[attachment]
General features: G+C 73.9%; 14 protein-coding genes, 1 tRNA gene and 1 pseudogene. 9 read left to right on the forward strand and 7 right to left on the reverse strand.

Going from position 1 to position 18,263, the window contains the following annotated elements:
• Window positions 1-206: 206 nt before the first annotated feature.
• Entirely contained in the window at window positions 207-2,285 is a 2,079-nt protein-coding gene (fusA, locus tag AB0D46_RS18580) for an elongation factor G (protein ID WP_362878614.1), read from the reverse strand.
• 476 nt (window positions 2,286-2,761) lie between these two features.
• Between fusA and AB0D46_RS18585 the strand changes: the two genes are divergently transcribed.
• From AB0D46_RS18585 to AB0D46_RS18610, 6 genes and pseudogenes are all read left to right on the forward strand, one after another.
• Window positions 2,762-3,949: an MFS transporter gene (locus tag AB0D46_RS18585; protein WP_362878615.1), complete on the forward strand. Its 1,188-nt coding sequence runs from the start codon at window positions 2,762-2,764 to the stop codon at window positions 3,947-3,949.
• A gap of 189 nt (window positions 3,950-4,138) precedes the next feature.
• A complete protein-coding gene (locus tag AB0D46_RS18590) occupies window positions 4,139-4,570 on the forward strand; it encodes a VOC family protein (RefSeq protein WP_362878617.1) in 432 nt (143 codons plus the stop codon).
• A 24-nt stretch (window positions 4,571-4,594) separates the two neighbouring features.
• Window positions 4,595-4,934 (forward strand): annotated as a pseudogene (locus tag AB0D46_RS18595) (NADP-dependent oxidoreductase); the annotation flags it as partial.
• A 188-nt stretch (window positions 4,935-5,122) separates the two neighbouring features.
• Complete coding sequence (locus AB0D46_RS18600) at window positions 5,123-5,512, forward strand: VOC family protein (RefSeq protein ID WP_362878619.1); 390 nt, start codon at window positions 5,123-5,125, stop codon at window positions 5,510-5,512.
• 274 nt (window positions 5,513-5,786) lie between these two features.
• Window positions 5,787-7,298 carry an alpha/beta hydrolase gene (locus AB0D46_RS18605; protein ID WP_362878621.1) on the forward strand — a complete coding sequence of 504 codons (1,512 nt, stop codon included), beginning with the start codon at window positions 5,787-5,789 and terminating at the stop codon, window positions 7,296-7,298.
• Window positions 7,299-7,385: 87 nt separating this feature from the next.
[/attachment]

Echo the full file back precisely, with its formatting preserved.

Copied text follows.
General features: G+C 73.9%; 14 protein-coding genes, 1 tRNA gene and 1 pseudogene. 9 read left to right on the forward strand and 7 right to left on the reverse strand.

Going from position 1 to position 18,263, the window contains the following annotated elements:
• Window positions 1-206: 206 nt before the first annotated feature.
• Entirely contained in the window at window positions 207-2,285 is a 2,079-nt protein-coding gene (fusA, locus tag AB0D46_RS18580) for an elongation factor G (protein ID WP_362878614.1), read from the reverse strand.
• 476 nt (window positions 2,286-2,761) lie between these two features.
• Between fusA and AB0D46_RS18585 the strand changes: the two genes are divergently transcribed.
• From AB0D46_RS18585 to AB0D46_RS18610, 6 genes and pseudogenes are all read left to right on the forward strand, one after another.
• Window positions 2,762-3,949: an MFS transporter gene (locus tag AB0D46_RS18585; protein WP_362878615.1), complete on the forward strand. Its 1,188-nt coding sequence runs from the start codon at window positions 2,762-2,764 to the stop codon at window positions 3,947-3,949.
• A gap of 189 nt (window positions 3,950-4,138) precedes the next feature.
• A complete protein-coding gene (locus tag AB0D46_RS18590) occupies window positions 4,139-4,570 on the forward strand; it encodes a VOC family protein (RefSeq protein WP_362878617.1) in 432 nt (143 codons plus the stop codon).
• A 24-nt stretch (window positions 4,571-4,594) separates the two neighbouring features.
• Window positions 4,595-4,934 (forward strand): annotated as a pseudogene (locus tag AB0D46_RS18595) (NADP-dependent oxidoreductase); the annotation flags it as partial.
• A 188-nt stretch (window positions 4,935-5,122) separates the two neighbouring features.
• Complete coding sequence (locus AB0D46_RS18600) at window positions 5,123-5,512, forward strand: VOC family protein (RefSeq protein ID WP_362878619.1); 390 nt, start codon at window positions 5,123-5,125, stop codon at window positions 5,510-5,512.
• 274 nt (window positions 5,513-5,786) lie between these two features.
• Window positions 5,787-7,298 carry an alpha/beta hydrolase gene (locus AB0D46_RS18605; protein ID WP_362878621.1) on the forward strand — a complete coding sequence of 504 codons (1,512 nt, stop codon included), beginning with the start codon at window positions 5,787-5,789 and terminating at the stop codon, window positions 7,296-7,298.
• Window positions 7,299-7,385: 87 nt separating this feature from the next.